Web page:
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David A. Goldfarb

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Everything posted by David A. Goldfarb

  1. I've seen a home-tinning kit under the brand name "Tin Lizzie" at Zabar's.
  2. Tinning is a pretty low-tech process and is used for many things other than copperware. Basically, the pan is cleaned, a substance called "whiting" is applied to the outside to prevent tin from adhering to the outer surface of the pan, the pan is heated, acid flux applied, and tin is wiped around the pan directly from an ingot. When the pan cools, the whiting is cleaned off, it is detarnished and polished. Teflon recoating is a service mainly offered on the industrial scale. It doesn't make sense to have a cheap Teflon pan recoated (I suspect most of the labor for this is in removing the ol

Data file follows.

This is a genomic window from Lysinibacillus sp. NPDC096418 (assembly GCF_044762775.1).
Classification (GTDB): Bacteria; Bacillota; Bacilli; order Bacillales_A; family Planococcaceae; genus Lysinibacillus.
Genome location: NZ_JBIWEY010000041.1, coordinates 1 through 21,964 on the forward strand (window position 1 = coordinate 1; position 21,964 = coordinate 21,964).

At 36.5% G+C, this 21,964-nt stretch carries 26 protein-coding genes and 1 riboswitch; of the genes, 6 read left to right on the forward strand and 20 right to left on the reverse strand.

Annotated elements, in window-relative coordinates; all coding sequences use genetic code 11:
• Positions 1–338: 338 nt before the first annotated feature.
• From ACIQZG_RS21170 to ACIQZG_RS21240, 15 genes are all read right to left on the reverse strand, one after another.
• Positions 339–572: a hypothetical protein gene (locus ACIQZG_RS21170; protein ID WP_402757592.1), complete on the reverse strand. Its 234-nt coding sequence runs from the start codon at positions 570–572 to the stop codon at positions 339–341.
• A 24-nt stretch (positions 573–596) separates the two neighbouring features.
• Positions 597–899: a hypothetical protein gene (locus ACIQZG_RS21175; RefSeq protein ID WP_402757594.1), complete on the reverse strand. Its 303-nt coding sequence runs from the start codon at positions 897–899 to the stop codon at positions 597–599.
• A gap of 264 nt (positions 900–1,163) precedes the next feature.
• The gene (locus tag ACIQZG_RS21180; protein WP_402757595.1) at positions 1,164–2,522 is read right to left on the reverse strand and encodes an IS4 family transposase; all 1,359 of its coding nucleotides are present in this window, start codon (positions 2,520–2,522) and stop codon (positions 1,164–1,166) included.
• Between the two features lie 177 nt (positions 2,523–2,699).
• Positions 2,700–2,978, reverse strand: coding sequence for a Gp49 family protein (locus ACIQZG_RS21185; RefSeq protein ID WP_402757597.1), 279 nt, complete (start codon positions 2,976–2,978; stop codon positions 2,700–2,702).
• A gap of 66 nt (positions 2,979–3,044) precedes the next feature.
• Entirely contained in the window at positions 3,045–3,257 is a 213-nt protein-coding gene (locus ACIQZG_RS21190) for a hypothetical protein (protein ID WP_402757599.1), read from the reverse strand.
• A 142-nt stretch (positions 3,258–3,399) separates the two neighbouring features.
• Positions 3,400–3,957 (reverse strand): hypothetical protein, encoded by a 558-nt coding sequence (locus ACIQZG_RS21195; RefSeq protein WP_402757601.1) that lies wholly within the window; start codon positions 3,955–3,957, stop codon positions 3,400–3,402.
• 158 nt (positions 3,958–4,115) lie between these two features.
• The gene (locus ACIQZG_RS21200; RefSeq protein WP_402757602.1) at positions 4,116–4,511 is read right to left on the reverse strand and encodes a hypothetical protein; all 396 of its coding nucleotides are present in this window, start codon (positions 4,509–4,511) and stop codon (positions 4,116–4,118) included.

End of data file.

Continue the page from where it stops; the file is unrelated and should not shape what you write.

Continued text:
3. Mauviel made two frypans with hardened teflon coatings as part of their "Cuprinox Style" line. There may still be a few of them out there, but they aren't making them anymore. I'm careful not to overheat it, and not to touch it with any metal utensil, and since my wife doesn't cook particularly, I'm the only one who has ever used it in all that time.
  4. I wouldn't dispute that there are occasions where the advantages of 2.5 mm copper/stainless bimetal aren't needed. But I would assert that, if one is going to make the compromise of going down from a 2.5 mm to a 2.0 mm frypan on the premise that you're "moving the food most of the time, [and] it's light enough to handle with one hand," why not just use carbon steel for a fraction of the price (not to mention a fraction of the maintenance hassle)? Copper is still more responsive and distributes the heat more evenly than carbon steel at 2.0mm, and 2.0mm is still pretty substantial for a frypan
  5. Quattro's at the Union Square Greenmarket for a fresh goose, but it would be wise to call ahead and reserve one for the day you plan to pick it up. Fairway and Ottomanelli's are good bets, likely frozen, so plan ahead.